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Last Updated September 5, 2023.

This story begins with Ruby Turpin and her husband, Claud, arriving in a doctor's waiting room because Claud has been kicked by a cow and has an ulcer on his leg. Also in the waiting room are a "stringy" old man, a well-dressed older lady, and a dirty-looking child. Mrs. Turpin is irritated that the child does not move to let her sit down, as would be polite. Mrs. Turpin feels an affinity with the "stylish" white lady and chats with her.

Meanwhile, a fat teenage white girl with acne is silently reading. Mrs. Turpin judges her, thinking that she is ugly. With the girl is an older woman Mrs. Turpin thinks is "white trashy." Mrs. Turpin casually thinks to herself that these people are "worse than n*****s," noticing, in particular, their shoes. At night, when Mrs. Turpin is trying to sleep, she often ranks people according to their levels of righteousness, ranking "white trash" and Black people at the bottom and others above them. Every person's ranking is based upon their wealth and social standing. Mrs. Turpin is extremely grateful to have been born as she is: a God-fearing, middle-class white woman.

Mrs. Turpin begins to express these views to the others in the waiting room. When discussing the "nice clock," Mrs. Turpin cannot resist saying she has a clock like that, and she judges the poorer white people for mentioning "green stamps." As the conversation goes on, Mrs. Turpin feels the teenage girl looking at her, increasingly hostile. The women talk about sending Black people "back to Africa" and complain about cotton picking machines. Eventually, the conversation turns to Black people marrying white people, looking to "improve their color."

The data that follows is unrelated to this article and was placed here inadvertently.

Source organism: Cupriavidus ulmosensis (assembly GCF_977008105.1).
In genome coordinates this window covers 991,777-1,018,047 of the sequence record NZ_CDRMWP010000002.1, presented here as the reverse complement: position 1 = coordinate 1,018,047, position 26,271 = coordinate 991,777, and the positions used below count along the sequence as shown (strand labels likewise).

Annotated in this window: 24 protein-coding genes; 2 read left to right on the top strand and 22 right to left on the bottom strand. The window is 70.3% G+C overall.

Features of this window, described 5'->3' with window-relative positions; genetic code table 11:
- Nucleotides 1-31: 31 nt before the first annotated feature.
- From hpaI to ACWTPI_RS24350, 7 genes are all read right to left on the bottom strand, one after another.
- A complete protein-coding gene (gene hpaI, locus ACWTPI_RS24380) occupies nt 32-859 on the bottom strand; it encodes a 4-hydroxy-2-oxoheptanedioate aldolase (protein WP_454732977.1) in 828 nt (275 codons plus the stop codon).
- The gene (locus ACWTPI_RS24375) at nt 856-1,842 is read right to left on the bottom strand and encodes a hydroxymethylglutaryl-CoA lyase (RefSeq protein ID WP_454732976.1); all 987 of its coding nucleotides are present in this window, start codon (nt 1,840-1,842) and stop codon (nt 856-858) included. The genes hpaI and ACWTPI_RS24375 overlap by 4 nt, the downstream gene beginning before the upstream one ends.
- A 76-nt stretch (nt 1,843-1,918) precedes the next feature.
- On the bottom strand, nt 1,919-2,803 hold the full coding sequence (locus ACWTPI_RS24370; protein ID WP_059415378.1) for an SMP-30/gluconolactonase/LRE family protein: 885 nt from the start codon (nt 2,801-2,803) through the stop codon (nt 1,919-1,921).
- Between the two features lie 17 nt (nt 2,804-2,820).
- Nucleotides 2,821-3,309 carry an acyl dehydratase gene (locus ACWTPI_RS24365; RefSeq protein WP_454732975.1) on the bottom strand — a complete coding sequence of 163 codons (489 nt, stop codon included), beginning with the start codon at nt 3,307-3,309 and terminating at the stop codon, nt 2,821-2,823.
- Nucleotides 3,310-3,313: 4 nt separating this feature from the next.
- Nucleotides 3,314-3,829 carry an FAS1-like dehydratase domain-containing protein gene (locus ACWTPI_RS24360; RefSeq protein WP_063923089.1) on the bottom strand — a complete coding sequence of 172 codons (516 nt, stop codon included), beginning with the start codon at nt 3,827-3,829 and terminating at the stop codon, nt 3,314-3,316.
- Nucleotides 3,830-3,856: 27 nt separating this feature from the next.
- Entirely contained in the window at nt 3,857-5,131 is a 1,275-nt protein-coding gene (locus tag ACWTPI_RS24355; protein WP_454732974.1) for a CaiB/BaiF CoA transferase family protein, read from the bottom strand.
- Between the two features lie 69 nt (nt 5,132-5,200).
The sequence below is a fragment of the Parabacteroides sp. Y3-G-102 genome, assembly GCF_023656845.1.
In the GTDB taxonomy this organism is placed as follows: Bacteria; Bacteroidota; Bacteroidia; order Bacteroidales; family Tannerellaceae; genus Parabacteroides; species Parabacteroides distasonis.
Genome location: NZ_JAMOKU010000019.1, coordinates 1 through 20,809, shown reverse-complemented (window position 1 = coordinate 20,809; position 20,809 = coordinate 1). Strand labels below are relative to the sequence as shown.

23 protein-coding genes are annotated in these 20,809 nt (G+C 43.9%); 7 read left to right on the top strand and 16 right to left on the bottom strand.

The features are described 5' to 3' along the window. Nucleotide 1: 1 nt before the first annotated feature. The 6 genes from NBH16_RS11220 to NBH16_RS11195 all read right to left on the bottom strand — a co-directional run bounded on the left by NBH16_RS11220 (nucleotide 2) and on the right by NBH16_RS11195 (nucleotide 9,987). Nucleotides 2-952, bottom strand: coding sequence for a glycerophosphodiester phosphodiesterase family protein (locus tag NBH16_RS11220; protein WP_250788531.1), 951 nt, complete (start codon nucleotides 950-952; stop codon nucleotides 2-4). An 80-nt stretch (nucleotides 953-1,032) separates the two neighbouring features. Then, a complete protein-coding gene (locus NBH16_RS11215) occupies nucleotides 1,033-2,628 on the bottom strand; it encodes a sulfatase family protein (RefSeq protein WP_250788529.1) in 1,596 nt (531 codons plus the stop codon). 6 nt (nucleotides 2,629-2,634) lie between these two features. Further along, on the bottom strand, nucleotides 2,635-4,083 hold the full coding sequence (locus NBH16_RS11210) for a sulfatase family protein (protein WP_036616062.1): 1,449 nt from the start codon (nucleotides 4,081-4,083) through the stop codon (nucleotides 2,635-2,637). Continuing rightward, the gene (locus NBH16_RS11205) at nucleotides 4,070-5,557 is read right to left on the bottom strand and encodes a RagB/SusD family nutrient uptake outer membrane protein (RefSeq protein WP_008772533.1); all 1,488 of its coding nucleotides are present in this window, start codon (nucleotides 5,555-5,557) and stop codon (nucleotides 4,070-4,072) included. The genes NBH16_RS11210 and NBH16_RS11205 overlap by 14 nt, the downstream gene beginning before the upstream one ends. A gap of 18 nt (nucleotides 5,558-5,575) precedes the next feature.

Soon Mrs. Turpin addresses the mother of the teenage girl, Mary Grace, and finds that Mary Grace is in college. The girl does not speak, and Mrs. Turpin judges her for her lack of manners. She then thinks that she would rather send the "white trash" to Africa than send the "n*****s." At length, Mrs. Turpin says that she is flooded with gratitude every day for being who she is ("Thank you Jesus!").

At this point, Mary Grace has had enough. She throws a book at Mrs. Turpin and tells her she is "a hog from hell." Mary Grace is sedated and taken to the hospital, and Mrs. Turpin, outraged, goes home with her husband.

Mrs. Turpin cannot understand why the girl would say such a thing to her. She thinks of all the other people who are more "hog"-like than she is. She even tells her Black servants what was said but is then offended by their resultant flattery, thinking it insincere. At length, she goes out to look at the hogs and interrogates them. It seems that she is really interrogating God—"What do you send me a message like that for?"

At the end of the story comes Mrs. Turpin's "revelation." As in a vision, she sees a "vast swinging bridge" going up to heaven. On it, "white trash" and Black people are ascending, while judgmental middle-class people (like herself) are having their virtues "burned away." Finally, Mrs. Turpin realizes that she has been wrong in her understanding of what a Christian really is; her eyes have been opened, and she hears "the voices of the souls climbing upward . . . and shouting hallelujah."

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